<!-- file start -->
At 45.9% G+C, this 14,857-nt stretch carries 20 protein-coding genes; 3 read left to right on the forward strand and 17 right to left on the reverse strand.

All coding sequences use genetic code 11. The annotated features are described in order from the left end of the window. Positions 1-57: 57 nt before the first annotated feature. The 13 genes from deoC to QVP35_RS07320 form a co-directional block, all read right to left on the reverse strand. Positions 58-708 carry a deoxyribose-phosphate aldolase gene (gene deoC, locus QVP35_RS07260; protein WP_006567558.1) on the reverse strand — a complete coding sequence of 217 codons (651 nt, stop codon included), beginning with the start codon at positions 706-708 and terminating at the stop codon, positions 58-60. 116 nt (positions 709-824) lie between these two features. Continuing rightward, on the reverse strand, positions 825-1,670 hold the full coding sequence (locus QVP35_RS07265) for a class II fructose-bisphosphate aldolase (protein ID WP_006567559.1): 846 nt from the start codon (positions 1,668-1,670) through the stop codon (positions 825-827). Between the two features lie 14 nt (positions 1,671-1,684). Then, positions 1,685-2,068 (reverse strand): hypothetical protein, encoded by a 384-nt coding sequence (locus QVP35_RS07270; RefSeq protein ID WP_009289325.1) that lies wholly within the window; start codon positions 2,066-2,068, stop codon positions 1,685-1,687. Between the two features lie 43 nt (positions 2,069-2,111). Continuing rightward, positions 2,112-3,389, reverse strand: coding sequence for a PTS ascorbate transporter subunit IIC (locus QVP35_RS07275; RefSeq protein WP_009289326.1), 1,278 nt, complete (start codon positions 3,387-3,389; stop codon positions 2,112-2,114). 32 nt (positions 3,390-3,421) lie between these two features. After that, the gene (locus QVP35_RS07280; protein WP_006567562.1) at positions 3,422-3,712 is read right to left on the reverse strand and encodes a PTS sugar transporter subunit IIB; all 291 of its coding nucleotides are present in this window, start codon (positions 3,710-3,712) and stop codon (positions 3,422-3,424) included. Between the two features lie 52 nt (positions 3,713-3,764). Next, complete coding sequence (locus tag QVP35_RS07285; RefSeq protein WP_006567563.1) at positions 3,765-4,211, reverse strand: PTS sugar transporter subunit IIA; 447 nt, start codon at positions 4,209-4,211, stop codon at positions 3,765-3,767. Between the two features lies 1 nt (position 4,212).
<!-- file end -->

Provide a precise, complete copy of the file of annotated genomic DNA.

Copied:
At 45.9% G+C, this 14,857-nt stretch carries 20 protein-coding genes; 3 read left to right on the forward strand and 17 right to left on the reverse strand.

All coding sequences use genetic code 11. The annotated features are described in order from the left end of the window. Positions 1-57: 57 nt before the first annotated feature. The 13 genes from deoC to QVP35_RS07320 form a co-directional block, all read right to left on the reverse strand. Positions 58-708 carry a deoxyribose-phosphate aldolase gene (gene deoC, locus QVP35_RS07260; protein WP_006567558.1) on the reverse strand — a complete coding sequence of 217 codons (651 nt, stop codon included), beginning with the start codon at positions 706-708 and terminating at the stop codon, positions 58-60. 116 nt (positions 709-824) lie between these two features. Continuing rightward, on the reverse strand, positions 825-1,670 hold the full coding sequence (locus QVP35_RS07265) for a class II fructose-bisphosphate aldolase (protein ID WP_006567559.1): 846 nt from the start codon (positions 1,668-1,670) through the stop codon (positions 825-827). Between the two features lie 14 nt (positions 1,671-1,684). Then, positions 1,685-2,068 (reverse strand): hypothetical protein, encoded by a 384-nt coding sequence (locus QVP35_RS07270; RefSeq protein ID WP_009289325.1) that lies wholly within the window; start codon positions 2,066-2,068, stop codon positions 1,685-1,687. Between the two features lie 43 nt (positions 2,069-2,111). Continuing rightward, positions 2,112-3,389, reverse strand: coding sequence for a PTS ascorbate transporter subunit IIC (locus QVP35_RS07275; RefSeq protein WP_009289326.1), 1,278 nt, complete (start codon positions 3,387-3,389; stop codon positions 2,112-2,114). 32 nt (positions 3,390-3,421) lie between these two features. After that, the gene (locus QVP35_RS07280; protein WP_006567562.1) at positions 3,422-3,712 is read right to left on the reverse strand and encodes a PTS sugar transporter subunit IIB; all 291 of its coding nucleotides are present in this window, start codon (positions 3,710-3,712) and stop codon (positions 3,422-3,424) included. Between the two features lie 52 nt (positions 3,713-3,764). Next, complete coding sequence (locus tag QVP35_RS07285; RefSeq protein WP_006567563.1) at positions 3,765-4,211, reverse strand: PTS sugar transporter subunit IIA; 447 nt, start codon at positions 4,209-4,211, stop codon at positions 3,765-3,767. Between the two features lies 1 nt (position 4,212).